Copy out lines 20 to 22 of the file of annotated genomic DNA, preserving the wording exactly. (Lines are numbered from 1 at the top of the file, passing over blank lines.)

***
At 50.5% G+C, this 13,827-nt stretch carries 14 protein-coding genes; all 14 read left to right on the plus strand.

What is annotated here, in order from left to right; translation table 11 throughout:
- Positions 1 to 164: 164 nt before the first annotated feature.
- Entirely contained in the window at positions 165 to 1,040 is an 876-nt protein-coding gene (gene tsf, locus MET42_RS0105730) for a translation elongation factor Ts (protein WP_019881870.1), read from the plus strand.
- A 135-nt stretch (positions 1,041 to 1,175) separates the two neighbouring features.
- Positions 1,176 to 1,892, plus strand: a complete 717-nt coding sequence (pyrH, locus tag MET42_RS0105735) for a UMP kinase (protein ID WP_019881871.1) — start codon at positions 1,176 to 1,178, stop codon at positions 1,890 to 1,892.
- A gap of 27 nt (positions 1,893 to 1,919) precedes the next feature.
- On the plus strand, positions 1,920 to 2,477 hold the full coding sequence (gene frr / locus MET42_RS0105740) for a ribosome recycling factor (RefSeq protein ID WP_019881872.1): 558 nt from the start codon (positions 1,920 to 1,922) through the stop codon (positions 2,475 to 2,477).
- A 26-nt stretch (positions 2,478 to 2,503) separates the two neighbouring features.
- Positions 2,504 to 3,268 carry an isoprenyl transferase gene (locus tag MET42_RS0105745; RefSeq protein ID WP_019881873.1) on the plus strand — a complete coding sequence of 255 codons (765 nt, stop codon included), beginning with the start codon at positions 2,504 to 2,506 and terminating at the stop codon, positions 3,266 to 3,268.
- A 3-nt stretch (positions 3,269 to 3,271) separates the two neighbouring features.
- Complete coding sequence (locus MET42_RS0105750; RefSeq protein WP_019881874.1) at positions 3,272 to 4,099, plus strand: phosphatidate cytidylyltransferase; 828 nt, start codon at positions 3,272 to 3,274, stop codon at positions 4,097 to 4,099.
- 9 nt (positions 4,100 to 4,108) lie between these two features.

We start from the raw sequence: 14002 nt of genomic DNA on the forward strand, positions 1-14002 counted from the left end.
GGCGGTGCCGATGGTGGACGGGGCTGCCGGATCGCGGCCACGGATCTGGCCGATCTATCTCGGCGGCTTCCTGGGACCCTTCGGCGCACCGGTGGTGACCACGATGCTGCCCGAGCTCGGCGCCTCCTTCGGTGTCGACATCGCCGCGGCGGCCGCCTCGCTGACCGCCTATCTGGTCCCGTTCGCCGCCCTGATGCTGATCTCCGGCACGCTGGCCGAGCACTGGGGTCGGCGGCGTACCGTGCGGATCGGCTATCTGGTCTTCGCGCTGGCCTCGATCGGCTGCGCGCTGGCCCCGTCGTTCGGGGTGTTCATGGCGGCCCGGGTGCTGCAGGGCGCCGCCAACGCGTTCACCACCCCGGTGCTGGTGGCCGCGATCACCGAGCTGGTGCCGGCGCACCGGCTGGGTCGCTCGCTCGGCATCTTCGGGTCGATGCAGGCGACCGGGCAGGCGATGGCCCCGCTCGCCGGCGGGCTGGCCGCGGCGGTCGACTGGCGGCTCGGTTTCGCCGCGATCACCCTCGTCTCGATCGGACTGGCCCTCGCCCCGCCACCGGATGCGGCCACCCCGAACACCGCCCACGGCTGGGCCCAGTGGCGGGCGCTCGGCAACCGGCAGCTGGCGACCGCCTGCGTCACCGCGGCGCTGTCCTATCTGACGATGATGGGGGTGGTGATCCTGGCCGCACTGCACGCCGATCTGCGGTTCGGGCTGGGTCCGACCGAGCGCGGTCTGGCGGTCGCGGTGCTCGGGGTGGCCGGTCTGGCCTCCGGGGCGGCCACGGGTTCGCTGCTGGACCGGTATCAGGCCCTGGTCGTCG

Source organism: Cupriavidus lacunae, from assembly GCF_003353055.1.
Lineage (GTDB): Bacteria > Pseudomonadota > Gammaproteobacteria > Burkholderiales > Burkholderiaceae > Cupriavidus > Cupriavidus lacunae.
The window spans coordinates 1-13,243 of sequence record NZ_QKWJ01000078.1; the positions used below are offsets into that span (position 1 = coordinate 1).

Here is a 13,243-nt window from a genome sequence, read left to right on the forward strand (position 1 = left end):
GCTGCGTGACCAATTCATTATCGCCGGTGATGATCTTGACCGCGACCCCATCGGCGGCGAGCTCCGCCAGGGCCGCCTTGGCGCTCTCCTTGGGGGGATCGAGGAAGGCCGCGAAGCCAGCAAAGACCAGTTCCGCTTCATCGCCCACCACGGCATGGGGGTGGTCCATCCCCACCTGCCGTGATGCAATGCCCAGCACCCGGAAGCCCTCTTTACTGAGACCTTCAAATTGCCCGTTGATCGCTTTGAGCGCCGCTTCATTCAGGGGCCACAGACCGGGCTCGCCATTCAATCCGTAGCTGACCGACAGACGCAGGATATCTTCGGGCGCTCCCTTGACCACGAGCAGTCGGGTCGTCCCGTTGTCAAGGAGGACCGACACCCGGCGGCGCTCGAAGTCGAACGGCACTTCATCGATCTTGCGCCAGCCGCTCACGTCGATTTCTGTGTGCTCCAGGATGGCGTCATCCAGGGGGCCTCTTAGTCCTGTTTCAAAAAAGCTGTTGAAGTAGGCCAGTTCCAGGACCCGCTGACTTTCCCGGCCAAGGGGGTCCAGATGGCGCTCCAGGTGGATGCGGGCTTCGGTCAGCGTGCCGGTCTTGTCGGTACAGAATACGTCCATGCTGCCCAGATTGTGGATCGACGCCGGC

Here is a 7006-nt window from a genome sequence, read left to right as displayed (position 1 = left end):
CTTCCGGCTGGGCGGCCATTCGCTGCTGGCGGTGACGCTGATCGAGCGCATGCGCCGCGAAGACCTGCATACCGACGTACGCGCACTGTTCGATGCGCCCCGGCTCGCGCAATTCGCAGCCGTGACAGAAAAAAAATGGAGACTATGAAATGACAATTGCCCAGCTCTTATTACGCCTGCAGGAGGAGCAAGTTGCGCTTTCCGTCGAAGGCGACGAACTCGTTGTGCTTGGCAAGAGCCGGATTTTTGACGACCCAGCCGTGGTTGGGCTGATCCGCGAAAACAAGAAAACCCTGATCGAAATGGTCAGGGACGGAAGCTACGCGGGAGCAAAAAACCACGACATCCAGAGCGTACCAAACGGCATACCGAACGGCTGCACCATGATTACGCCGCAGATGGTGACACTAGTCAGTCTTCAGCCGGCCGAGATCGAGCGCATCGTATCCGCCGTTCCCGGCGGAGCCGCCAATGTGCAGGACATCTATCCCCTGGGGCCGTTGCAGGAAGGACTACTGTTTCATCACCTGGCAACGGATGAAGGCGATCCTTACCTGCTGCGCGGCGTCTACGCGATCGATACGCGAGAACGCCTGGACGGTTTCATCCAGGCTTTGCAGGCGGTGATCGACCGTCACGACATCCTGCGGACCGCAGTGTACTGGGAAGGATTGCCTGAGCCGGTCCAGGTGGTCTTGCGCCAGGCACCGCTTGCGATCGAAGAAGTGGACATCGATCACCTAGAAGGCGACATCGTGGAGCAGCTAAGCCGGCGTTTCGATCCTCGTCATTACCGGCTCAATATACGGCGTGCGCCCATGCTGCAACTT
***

GCTGCGTGACCAATTCATTATCGCCGGTGATGATCTTGACCGCGACCCCATCGGCGGCGAGCTCCGCCAGGGCCGCCTTGGCGCTCTCCTTGGGGGGATCGAGGAAGGCCGCGAAGCCAGCAAAGACCAGTTCCGCTTCATCGCCCACCACGGCATGGGGGTGGTCCATCCCCACCTGCCGTGATGCAATGCCCAGCACCCGGAAGCCCTCTTTACTGAGACCTTCAAATTGCCCGTTGATCGCTTTGAGCGCCGCTTCATTCAGGGGCCACAGACCGGGCTCGCCATTCAATCCGTAGCTGACCGACAGACGCAGGATATCTTCGGGCGCTCCCTTGACCACGAGCAGTCGGGTCGTCCCGTTGTCAAGGAGGACCGACACCCGGCGGCGCTCGAAGTCGAACGGCACTTCATCGATCTTGCGCCAGCCGCTCACGTCGATTTCTGTGTGCTCCAGGATGGCGTCATCCAGGGGGCCTCTTAGTCCTGTTTCAAAAAAGCTGTTGAAGTAGGCCAGTTCCAGGACCCGCTGACTTTCCCGGCCAAGGGGGTCCAGATGGCGCTCCAGGTGGATGCGGGCTTCGGTCAGCGTGCCGGTCTTGTCGGTACAGAATACGTCCATGCTGCCCAGATTGTGGATCGACGCCGGC

Here is a 7006-nt window from a genome sequence, read left to right as displayed (position 1 = left end):
CTTCCGGCTGGGCGGCCATTCGCTGCTGGCGGTGACGCTGATCGAGCGCATGCGCCGCGAAGACCTGCATACCGACGTACGCGCACTGTTCGATGCGCCCCGGCTCGCGCAATTCGCAGCCGTGACAGAAAAAAAATGGAGACTATGAAATGACAATTGCCCAGCTCTTATTACGCCTGCAGGAGGAGCAAGTTGCGCTTTCCGTCGAAGGCGACGAACTCGTTGTGCTTGGCAAGAGCCGGATTTTTGACGACCCAGCCGTGGTTGGGCTGATCCGCGAAAACAAGAAAACCCTGATCGAAATGGTCAGGGACGGAAGCTACGCGGGAGCAAAAAACCACGACATCCAGAGCGTACCAAACGGCATACCGAACGGCTGCACCATGATTACGCCGCAGATGGTGACACTAGTCAGTCTTCAGCCGGCCGAGATCGAGCGCATCGTATCCGCCGTTCCCGGCGGAGCCGCCAATGTGCAGGACATCTATCCCCTGGGGCCGTTGCAGGAAGGACTACTGTTTCATCACCTGGCAACGGATGAAGGCGATCCTTACCTGCTGCGCGGCGTCTACGCGATCGATACGCGAGAACGCCTGGACGGTTTCATCCAGGCTTTGCAGGCGGTGATCGACCGTCACGACATCCTGCGGACCGCAGTGTACTGGGAAGGATTGCCTGAGCCGGTCCAGGTGGTCTTGCGCCAGGCACCGCTTGCGATCGAAGAAGTGGACATCGATCACCTAGAAGGCGACATCGTGGAGCAGCTAAGCCGGCGTTTCGATCCTCGTCATTACCGGCTCAATATACGGCGTGCGCCCATGCTGCAACTT